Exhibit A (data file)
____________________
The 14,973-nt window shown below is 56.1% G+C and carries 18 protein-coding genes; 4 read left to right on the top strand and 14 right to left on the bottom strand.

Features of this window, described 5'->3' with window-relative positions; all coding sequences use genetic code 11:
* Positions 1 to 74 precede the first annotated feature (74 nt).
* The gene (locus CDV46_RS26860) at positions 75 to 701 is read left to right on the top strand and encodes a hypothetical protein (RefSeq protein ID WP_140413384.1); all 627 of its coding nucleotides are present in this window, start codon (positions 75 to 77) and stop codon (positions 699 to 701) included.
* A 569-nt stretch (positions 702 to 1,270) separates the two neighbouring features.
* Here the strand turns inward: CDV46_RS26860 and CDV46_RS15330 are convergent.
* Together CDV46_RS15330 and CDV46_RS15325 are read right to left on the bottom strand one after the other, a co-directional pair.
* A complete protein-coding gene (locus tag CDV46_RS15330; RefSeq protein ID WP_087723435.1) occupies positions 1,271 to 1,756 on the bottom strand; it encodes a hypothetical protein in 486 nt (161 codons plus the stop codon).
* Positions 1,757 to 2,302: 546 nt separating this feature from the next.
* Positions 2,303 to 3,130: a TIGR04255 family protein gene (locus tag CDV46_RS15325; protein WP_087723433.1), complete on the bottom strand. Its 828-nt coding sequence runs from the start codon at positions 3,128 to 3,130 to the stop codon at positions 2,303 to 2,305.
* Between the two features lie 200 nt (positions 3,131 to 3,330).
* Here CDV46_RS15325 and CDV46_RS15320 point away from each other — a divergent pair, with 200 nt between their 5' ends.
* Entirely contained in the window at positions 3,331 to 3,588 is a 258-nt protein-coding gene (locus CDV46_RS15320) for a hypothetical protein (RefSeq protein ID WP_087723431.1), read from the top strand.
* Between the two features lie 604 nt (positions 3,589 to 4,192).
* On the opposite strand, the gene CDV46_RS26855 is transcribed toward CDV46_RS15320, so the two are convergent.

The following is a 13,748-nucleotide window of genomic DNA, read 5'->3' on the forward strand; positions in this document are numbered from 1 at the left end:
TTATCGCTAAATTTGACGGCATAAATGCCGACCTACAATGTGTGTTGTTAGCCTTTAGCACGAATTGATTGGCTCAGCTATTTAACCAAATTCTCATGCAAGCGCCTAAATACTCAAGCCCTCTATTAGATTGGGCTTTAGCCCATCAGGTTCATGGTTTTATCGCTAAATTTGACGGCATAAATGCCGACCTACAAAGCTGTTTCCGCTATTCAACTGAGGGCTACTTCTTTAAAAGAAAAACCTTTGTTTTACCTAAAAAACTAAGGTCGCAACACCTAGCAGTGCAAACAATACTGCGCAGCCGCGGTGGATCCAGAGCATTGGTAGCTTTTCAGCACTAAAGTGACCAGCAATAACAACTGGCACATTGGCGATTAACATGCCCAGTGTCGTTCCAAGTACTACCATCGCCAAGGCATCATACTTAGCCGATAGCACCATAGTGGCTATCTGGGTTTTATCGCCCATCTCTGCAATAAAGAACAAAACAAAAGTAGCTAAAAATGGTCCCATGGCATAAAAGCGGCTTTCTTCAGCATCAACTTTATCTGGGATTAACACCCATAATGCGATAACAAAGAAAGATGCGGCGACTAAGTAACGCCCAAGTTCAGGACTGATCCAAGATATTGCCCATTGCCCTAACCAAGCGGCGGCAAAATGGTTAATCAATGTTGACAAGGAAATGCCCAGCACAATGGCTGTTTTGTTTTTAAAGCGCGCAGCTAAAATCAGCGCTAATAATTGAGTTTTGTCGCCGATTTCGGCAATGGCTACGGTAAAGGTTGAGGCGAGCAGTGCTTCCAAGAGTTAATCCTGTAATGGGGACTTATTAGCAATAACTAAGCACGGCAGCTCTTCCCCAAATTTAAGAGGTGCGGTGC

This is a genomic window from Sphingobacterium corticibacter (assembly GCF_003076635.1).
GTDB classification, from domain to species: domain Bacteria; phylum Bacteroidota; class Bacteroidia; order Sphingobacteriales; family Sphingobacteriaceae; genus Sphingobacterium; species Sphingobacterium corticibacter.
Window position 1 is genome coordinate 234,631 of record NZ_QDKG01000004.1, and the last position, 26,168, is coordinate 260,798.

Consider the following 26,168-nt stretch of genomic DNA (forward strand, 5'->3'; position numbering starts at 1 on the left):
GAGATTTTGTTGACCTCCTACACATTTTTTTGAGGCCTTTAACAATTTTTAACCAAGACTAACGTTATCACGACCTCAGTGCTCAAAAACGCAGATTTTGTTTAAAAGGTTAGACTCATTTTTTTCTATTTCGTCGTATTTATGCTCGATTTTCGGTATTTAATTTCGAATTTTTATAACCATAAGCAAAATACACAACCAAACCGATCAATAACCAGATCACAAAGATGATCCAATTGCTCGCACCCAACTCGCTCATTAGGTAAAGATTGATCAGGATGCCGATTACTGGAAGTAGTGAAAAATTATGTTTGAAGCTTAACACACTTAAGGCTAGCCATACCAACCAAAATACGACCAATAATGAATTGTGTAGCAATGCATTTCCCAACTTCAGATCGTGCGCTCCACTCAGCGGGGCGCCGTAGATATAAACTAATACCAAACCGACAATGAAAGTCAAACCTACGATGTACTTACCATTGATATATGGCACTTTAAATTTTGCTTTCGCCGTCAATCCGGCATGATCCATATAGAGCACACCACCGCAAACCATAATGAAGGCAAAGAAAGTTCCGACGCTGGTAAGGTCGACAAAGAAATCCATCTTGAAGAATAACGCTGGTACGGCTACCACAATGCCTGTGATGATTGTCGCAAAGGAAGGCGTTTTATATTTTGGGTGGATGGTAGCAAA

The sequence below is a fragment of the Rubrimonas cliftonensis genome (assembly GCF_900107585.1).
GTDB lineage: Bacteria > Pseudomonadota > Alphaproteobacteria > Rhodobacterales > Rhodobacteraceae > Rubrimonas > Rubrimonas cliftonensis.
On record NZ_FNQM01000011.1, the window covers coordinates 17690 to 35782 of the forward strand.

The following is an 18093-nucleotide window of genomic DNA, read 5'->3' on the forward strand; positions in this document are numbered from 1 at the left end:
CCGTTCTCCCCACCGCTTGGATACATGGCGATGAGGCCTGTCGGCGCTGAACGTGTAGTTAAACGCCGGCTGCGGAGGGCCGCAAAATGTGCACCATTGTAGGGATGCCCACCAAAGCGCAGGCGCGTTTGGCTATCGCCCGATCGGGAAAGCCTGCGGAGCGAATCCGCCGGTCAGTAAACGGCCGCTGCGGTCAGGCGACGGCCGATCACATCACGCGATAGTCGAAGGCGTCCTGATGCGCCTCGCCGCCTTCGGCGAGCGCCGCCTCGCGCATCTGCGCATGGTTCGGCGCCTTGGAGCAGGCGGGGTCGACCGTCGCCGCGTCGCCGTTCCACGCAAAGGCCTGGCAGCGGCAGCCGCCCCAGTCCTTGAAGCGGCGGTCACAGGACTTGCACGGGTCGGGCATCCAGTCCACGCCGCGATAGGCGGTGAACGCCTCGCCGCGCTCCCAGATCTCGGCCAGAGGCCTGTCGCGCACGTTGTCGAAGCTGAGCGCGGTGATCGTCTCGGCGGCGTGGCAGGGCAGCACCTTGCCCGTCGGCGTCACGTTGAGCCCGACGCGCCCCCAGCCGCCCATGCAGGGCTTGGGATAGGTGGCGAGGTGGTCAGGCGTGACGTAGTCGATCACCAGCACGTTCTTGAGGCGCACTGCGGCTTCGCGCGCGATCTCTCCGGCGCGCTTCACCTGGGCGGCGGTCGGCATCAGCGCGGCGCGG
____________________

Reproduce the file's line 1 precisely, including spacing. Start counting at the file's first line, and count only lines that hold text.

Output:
The 14,973-nt window shown below is 56.1% G+C and carries 18 protein-coding genes; 4 read left to right on the top strand and 14 right to left on the bottom strand.